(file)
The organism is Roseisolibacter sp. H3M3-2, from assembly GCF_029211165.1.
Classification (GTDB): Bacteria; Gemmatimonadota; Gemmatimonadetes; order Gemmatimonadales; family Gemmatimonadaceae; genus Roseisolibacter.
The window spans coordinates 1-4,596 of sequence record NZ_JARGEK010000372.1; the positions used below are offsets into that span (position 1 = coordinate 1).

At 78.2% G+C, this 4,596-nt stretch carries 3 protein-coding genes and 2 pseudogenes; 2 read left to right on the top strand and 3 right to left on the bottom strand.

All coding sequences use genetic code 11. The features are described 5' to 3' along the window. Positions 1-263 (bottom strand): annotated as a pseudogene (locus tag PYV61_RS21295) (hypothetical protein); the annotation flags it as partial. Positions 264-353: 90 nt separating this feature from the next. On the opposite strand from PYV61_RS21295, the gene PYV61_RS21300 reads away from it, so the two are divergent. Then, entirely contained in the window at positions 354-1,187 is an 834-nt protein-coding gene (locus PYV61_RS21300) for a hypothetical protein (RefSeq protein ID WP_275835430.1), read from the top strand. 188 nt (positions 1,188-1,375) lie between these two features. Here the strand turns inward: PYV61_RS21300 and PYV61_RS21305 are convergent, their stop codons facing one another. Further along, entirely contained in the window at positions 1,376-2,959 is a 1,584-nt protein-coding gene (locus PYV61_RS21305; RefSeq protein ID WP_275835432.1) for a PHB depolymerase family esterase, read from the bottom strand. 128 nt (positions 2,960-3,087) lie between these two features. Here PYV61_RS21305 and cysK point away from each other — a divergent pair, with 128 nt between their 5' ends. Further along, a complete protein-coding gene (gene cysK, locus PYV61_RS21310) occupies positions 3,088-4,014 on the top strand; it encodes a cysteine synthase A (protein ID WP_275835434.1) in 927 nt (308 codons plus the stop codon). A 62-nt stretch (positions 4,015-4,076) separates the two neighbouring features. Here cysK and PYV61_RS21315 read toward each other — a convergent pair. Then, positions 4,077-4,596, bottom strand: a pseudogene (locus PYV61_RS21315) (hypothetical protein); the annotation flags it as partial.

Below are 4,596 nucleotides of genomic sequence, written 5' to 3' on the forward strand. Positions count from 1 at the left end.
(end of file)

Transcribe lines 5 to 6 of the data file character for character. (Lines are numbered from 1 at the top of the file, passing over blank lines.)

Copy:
All coding sequences use genetic code 11. The features are described 5' to 3' along the window. Positions 1-263 (bottom strand): annotated as a pseudogene (locus tag PYV61_RS21295) (hypothetical protein); the annotation flags it as partial. Positions 264-353: 90 nt separating this feature from the next. On the opposite strand from PYV61_RS21295, the gene PYV61_RS21300 reads away from it, so the two are divergent. Then, entirely contained in the window at positions 354-1,187 is an 834-nt protein-coding gene (locus PYV61_RS21300) for a hypothetical protein (RefSeq protein ID WP_275835430.1), read from the top strand. 188 nt (positions 1,188-1,375) lie between these two features. Here the strand turns inward: PYV61_RS21300 and PYV61_RS21305 are convergent, their stop codons facing one another. Further along, entirely contained in the window at positions 1,376-2,959 is a 1,584-nt protein-coding gene (locus PYV61_RS21305; RefSeq protein ID WP_275835432.1) for a PHB depolymerase family esterase, read from the bottom strand. 128 nt (positions 2,960-3,087) lie between these two features. Here PYV61_RS21305 and cysK point away from each other — a divergent pair, with 128 nt between their 5' ends. Further along, a complete protein-coding gene (gene cysK, locus PYV61_RS21310) occupies positions 3,088-4,014 on the top strand; it encodes a cysteine synthase A (protein ID WP_275835434.1) in 927 nt (308 codons plus the stop codon). A 62-nt stretch (positions 4,015-4,076) separates the two neighbouring features. Here cysK and PYV61_RS21315 read toward each other — a convergent pair. Then, positions 4,077-4,596, bottom strand: a pseudogene (locus PYV61_RS21315) (hypothetical protein); the annotation flags it as partial.

Below are 4,596 nucleotides of genomic sequence, written 5' to 3' on the forward strand. Positions count from 1 at the left end.